A homeless man is suing fast-food giant Burger King for $950,000 in damages after staff at one of the company’s Boston locations had him arrested for trying to pay for his food with an allegedly counterfeit bill. The man, Emory Ellis, was then jailed for three months, his lawyer told me, after a judge determined that his arrest violated his terms of probation for an earlier conviction. Just one problem: The money was real.
According to his complaint, Ellis, 37, was trying to buy breakfast at Burger King one morning in November 2015 when the cashier asserted that his $10 bill was bogus. Ellis insisted otherwise, and when the cashier wouldn’t budge, Ellis said he would take his $10—all he had to his name—and leave. Instead of returning the bill, restaurant staff called the police. Ellis was arrested and later charged with forgery of a bank note—a crime that can carry a life sentence, according to the complaint.
The complaint alleges that Ellis was discriminated against because he appeared unkempt. It seeks damages for civil rights violations, defamation, theft of Ellis’ money—which he apparently never got back—and compensation for his months in lockup. The suit names Burger King, the franchisee, and the cashier as defendants, and also accuses Burger King and Two Guys of negligence for hiring the cashier that allegedly wronged Ellis. It does not assert that Ellis, who is black, was discriminated against because of his race—although Justin Drechsler, his attorney, suspects that race was a factor.
Ellis was released in February 2016 after authorities examined bill and determined it was real—a judge subsequently determined there had been no probation violation. The complaint asserts that he suffered “public humiliation and shame” as well as “sleeplessness, anxiety, and depression” because of his arrest and incarceration. “He’s expressed to me many times how much it sucks to lose three months of your life,” Drechsler told me. “People will say, ‘He was homeless. Who cares if he went to jail for three months? And even when you negotiate with these insurance companies [for the franchisee], they’ll say, ‘Well, he didn’t lose any wages.’ He lost his goddamn freedom! You think the wages mean anything?”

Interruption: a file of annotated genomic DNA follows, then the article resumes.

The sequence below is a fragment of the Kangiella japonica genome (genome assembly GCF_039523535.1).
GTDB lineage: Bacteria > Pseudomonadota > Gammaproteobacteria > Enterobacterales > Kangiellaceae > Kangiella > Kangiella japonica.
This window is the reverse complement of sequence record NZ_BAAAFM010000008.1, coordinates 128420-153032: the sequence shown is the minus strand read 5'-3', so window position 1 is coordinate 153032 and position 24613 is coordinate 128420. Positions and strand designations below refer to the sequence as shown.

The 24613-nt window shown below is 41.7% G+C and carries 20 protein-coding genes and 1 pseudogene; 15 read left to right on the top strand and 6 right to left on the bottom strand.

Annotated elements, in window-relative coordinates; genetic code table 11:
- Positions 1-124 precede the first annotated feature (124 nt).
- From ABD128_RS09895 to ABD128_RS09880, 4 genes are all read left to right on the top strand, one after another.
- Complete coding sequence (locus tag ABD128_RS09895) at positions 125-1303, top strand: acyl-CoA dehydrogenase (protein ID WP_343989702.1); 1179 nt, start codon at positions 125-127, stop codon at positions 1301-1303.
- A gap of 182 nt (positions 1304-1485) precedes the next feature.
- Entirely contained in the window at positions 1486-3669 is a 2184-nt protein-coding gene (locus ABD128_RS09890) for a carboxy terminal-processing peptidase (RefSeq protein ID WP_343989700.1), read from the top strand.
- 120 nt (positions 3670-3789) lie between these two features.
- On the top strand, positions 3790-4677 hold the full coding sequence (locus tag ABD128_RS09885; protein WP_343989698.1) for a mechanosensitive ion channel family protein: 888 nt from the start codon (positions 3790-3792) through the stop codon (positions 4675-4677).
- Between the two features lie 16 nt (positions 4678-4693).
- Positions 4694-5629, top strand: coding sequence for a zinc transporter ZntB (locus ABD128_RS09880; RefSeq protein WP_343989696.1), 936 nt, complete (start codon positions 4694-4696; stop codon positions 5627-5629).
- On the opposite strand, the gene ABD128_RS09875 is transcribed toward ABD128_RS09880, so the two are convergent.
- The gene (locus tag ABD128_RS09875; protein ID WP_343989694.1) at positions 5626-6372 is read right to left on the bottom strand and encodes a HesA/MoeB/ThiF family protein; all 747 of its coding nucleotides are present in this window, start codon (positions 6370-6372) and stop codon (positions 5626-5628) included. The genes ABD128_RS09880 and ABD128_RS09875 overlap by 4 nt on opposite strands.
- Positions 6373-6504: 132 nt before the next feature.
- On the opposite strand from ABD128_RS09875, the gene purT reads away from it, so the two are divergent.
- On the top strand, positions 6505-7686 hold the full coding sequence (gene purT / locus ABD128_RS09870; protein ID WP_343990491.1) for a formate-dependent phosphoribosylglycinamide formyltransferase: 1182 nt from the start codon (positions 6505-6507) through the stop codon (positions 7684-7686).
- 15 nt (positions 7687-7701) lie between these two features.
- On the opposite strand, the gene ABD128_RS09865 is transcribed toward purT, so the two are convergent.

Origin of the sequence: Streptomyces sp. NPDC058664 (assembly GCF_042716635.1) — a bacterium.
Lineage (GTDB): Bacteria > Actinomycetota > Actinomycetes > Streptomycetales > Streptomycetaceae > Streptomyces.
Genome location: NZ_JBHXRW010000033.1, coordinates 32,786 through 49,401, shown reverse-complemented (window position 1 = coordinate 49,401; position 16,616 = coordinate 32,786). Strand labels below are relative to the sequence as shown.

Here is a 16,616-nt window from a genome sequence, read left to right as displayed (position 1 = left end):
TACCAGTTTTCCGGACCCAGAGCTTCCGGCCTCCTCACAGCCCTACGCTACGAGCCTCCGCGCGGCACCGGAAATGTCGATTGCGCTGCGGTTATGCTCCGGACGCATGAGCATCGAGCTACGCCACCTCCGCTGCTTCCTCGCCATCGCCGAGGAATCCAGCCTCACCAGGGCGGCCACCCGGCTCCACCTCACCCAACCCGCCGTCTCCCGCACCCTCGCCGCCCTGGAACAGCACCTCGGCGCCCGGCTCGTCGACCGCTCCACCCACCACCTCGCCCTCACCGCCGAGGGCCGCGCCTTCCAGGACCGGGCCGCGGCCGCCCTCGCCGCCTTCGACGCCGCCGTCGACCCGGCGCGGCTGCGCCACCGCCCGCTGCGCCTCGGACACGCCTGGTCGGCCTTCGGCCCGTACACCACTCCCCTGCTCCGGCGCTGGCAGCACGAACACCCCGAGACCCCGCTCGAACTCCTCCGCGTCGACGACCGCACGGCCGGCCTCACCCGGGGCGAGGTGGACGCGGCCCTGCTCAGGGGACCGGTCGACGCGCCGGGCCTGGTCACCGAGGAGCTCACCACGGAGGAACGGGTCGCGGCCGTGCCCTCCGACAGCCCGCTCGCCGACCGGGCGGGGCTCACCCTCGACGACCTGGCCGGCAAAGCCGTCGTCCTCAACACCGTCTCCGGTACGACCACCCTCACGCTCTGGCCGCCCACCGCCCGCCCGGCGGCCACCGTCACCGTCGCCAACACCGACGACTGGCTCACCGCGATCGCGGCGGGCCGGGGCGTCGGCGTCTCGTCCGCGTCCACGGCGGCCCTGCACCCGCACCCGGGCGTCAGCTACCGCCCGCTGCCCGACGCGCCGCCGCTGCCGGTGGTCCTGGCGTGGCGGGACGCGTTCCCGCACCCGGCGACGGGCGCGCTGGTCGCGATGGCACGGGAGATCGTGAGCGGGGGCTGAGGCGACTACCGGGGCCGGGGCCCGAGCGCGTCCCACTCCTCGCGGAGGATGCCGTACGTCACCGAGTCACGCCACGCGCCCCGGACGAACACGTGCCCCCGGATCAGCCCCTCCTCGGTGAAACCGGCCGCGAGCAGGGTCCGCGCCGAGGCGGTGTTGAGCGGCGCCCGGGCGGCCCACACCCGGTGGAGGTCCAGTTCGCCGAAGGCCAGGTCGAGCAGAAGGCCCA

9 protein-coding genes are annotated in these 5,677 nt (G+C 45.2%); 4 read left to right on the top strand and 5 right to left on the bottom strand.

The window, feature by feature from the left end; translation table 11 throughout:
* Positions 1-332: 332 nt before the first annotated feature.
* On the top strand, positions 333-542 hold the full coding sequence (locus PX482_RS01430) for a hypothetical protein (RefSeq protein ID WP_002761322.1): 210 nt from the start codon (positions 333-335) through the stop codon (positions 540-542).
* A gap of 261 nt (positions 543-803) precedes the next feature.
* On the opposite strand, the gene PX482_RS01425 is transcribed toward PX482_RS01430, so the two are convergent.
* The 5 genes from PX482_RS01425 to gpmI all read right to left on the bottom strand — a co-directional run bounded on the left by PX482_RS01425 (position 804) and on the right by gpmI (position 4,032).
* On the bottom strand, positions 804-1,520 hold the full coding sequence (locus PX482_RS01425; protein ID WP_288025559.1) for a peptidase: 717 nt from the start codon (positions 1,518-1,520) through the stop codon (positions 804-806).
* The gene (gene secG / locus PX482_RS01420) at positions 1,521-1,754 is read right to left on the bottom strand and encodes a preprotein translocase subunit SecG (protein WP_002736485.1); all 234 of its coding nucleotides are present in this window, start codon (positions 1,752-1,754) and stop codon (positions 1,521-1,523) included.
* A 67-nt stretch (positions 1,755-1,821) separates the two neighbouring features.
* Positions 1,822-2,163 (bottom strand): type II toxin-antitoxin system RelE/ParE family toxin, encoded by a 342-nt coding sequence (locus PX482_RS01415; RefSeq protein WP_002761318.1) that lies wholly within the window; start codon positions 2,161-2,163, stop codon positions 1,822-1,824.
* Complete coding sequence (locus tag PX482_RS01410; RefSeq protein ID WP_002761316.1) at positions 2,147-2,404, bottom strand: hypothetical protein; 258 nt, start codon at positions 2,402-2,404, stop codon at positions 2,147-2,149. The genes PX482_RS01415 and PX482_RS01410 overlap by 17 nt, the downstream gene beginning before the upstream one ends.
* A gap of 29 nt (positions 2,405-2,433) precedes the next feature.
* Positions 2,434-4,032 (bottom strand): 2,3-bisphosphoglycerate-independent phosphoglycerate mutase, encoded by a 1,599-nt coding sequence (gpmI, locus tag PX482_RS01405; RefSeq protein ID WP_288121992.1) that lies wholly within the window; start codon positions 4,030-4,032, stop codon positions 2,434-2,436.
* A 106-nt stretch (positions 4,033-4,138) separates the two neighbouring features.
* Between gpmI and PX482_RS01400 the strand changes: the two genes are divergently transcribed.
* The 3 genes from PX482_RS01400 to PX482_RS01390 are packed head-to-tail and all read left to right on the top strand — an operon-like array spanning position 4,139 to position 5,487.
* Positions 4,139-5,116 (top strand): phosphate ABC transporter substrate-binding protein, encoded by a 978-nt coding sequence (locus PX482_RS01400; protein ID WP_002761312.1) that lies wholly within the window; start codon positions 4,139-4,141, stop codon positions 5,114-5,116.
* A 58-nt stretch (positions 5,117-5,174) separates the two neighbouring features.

Two Guys Food, the franchisee, offered Ellis a $10,000 settlement, the lawyer said, “but we didn’t think that was nearly sufficient—$10,000 is a nuisance money offer.”
It’s not about the money, in any case, Drechsler says: “Acts of discrimination, subtle and not so subtle, happen every day, and most of them don’t see the light of day because most of them don’t result in any consequences,” hence the lawsuit. “If Emory was in it for a quick buck, he would have just taken the 10 grand. How many homeless people do you know that would turn down that money?”
Ellis now splits his nights between friends’ couches, shelters, and, when there’s no other option, the street, Drechsler says. If he wins the suit, he plans to use the money to find stable housing and get himself back to work.
In a statement to Mother Jones, Burger King said it does “not tolerate discrimination of any kind” and distanced itself from the lawsuit, holding that Two Guys “is responsible for handling all legal matters” related to the suit because it “independently owns and operates” the franchise location. A call to the franchise where the incident took place was not returned, and the cashier could not be reached for comment.
You can read Ellis’ complaint here.